Kenneth Muir (scholar)
Kenneth Arthur Muir (5 May 1907 – 30 September 1996) was a literary scholar and author, prominent in the fields of Shakespeare studies and English Renaissance theatre. He served as King Alfred Professor of English Literature at Liverpool University from 1951 to 1974.
Muir edited volumes 19 through 33 of the Shakespeare Survey, and served as chairman of the International Shakespeare Association. He authored and edited a wide range of scholarly articles and books – primarily on Shakespeare and other Elizabethans, but also on various other subjects, including John Keats, Jean Racine, and Pedro Calderon de la Barca. He edited modern texts of many classic plays of the English Renaissance, including Othello, King Lear, Macbeth, Troilus and Cressida, and Richard II. He also edited the collected poems of Sir Thomas Wyatt.
Muir is vulnerable to confusion with other authors with very similar names: John Kenneth Muir, Kenneth B. Muir, Kenneth R. Muir, and Kenneth W. Muir.
Selected works of Kenneth MuirEdit
- Elizabethan Lyrics: A Critical Anthology (1952)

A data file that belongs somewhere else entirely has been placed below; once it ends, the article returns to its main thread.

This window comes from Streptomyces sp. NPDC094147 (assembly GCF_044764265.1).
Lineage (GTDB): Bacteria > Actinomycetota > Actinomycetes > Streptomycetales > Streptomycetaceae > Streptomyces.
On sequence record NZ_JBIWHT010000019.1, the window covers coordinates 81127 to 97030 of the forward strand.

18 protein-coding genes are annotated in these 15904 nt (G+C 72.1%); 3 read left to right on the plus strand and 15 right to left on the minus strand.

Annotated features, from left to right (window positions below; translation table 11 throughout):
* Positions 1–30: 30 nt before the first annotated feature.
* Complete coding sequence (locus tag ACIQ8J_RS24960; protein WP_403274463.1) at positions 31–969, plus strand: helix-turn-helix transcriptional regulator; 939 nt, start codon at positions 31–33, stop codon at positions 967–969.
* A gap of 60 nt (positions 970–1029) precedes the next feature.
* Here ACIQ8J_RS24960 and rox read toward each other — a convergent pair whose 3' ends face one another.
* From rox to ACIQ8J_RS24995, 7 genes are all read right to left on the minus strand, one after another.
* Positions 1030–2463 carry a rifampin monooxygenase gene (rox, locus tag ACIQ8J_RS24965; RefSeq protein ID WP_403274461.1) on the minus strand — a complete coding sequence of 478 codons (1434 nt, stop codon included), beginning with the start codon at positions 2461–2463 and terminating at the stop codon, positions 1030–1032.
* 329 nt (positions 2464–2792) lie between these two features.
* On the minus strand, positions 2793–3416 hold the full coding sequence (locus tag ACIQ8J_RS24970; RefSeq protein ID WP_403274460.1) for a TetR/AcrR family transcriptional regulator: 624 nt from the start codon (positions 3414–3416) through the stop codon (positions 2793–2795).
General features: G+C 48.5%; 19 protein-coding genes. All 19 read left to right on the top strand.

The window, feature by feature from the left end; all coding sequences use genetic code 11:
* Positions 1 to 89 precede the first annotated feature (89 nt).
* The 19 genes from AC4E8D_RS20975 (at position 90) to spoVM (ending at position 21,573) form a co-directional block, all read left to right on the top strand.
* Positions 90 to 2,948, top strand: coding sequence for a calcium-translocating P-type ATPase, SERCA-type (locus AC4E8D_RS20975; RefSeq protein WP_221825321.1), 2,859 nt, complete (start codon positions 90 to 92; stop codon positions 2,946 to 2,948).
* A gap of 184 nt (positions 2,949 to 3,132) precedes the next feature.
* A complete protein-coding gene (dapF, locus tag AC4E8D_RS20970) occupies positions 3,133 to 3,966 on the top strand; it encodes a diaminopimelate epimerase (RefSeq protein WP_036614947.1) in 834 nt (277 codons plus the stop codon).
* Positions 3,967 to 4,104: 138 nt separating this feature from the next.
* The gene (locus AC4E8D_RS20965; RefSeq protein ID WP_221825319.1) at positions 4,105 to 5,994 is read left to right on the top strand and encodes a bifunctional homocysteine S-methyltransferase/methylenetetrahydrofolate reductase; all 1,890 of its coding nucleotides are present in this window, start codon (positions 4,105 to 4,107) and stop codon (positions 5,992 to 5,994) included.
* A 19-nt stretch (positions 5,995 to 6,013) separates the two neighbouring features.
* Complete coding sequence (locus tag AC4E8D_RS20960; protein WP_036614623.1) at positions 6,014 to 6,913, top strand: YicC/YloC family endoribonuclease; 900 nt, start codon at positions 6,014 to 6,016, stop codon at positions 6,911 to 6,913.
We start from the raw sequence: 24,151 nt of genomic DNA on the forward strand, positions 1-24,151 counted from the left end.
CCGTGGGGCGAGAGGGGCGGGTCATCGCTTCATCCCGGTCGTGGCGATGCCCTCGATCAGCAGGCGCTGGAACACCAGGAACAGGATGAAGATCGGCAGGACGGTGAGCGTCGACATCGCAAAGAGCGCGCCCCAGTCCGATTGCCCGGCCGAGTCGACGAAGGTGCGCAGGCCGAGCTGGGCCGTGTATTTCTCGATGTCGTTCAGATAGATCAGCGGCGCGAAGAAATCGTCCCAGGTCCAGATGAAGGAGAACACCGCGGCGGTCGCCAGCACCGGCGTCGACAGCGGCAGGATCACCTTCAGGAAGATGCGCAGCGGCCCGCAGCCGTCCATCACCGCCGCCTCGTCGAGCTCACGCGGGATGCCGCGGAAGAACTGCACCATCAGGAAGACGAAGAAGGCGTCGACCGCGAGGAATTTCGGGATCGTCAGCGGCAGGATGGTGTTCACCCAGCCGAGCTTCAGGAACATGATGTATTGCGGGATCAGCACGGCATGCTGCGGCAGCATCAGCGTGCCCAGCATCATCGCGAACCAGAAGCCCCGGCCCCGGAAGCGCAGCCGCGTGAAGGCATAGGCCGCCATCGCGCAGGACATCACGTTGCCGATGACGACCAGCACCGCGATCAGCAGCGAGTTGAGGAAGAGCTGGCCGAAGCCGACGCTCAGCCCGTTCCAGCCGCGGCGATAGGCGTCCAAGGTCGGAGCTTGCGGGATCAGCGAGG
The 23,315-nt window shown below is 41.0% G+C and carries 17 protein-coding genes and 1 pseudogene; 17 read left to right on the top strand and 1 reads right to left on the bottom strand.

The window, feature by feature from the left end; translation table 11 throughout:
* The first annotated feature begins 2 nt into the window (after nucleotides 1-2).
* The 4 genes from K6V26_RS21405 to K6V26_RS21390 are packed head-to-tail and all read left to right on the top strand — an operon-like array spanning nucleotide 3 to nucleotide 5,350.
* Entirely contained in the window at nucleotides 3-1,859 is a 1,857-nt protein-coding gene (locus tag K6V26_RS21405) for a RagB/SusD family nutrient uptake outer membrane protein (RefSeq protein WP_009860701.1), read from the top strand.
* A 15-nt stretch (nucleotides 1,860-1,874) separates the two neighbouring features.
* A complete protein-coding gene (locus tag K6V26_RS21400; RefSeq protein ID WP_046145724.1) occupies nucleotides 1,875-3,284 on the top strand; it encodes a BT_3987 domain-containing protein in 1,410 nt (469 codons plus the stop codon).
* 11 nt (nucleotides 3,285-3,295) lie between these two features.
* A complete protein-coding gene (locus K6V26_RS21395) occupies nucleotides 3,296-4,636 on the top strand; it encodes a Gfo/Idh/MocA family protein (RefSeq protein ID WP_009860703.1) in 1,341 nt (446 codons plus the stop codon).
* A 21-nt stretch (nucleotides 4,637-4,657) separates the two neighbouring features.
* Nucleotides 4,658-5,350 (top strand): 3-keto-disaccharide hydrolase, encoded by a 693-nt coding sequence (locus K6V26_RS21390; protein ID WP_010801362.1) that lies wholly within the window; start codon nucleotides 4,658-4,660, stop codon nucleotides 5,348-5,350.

- John Milton (1955)
- Elizabethan and Jacobean Prose 1550-1620 (1956)
- Jean Racine (1960)
- Shakespeare as Collaborator (1960)
- Last Periods of Shakespeare, Racine, Ibsen (1961)
- The Voyage to Illyria (1970) with Sean O'Loughlin
- A New Companion to Shakespeare Studies (1971) with Samuel Schoenbaum
- The Sources of Shakespeare's Plays (1977)
- Shakespeare's Sonnets (1979)
- Shakespeare's Tragic Sequence (1979)
- Shakespeare's Plays in Quarto (1981) with Michael J. B. Allen
- Macbeth (1951, 1984) Arden Second Series
- Aspects of Macbeth (1977) edited with Philip Edwards
- The Singularity of Shakespeare (1977)
- Edwards, Philip, et al., eds. Shakespeare's Style: Essays in Honor of Kenneth Muir. Cambridge, Cambridge University Press, 1980.
- Kettle, Arnold, et al. KM 80: A Birthday Album for Kenneth Muir: Tuesday, 5 May 1987. Liverpool, Liverpool University Press, 1987.
|This biography article of a United Kingdom academic is a stub. You can help Wikipedia by expanding it.|